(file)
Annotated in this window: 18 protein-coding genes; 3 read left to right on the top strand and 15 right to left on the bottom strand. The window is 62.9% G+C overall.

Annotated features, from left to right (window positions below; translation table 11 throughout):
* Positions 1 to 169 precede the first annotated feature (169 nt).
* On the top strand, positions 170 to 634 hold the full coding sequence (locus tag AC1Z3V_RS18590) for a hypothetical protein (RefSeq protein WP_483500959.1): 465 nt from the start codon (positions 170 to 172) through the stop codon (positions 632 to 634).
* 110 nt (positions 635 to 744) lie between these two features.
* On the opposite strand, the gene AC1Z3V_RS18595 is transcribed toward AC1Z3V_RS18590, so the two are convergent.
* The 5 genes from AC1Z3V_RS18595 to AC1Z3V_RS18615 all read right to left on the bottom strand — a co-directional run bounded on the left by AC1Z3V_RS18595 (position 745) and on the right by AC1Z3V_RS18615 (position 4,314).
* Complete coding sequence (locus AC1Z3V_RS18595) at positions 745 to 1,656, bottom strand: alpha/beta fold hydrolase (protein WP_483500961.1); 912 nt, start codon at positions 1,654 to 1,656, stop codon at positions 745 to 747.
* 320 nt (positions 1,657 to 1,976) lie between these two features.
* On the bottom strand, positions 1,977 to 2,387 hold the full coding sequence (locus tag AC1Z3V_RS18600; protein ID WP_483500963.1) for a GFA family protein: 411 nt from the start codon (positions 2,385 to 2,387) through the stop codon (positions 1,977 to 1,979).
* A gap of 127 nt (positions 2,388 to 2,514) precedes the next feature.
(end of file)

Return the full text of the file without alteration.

Annotated in this window: 18 protein-coding genes; 3 read left to right on the top strand and 15 right to left on the bottom strand. The window is 62.9% G+C overall.

Annotated features, from left to right (window positions below; translation table 11 throughout):
* Positions 1 to 169 precede the first annotated feature (169 nt).
* On the top strand, positions 170 to 634 hold the full coding sequence (locus tag AC1Z3V_RS18590) for a hypothetical protein (RefSeq protein WP_483500959.1): 465 nt from the start codon (positions 170 to 172) through the stop codon (positions 632 to 634).
* 110 nt (positions 635 to 744) lie between these two features.
* On the opposite strand, the gene AC1Z3V_RS18595 is transcribed toward AC1Z3V_RS18590, so the two are convergent.
* The 5 genes from AC1Z3V_RS18595 to AC1Z3V_RS18615 all read right to left on the bottom strand — a co-directional run bounded on the left by AC1Z3V_RS18595 (position 745) and on the right by AC1Z3V_RS18615 (position 4,314).
* Complete coding sequence (locus AC1Z3V_RS18595) at positions 745 to 1,656, bottom strand: alpha/beta fold hydrolase (protein WP_483500961.1); 912 nt, start codon at positions 1,654 to 1,656, stop codon at positions 745 to 747.
* 320 nt (positions 1,657 to 1,976) lie between these two features.
* On the bottom strand, positions 1,977 to 2,387 hold the full coding sequence (locus tag AC1Z3V_RS18600; protein ID WP_483500963.1) for a GFA family protein: 411 nt from the start codon (positions 2,385 to 2,387) through the stop codon (positions 1,977 to 1,979).
* A gap of 127 nt (positions 2,388 to 2,514) precedes the next feature.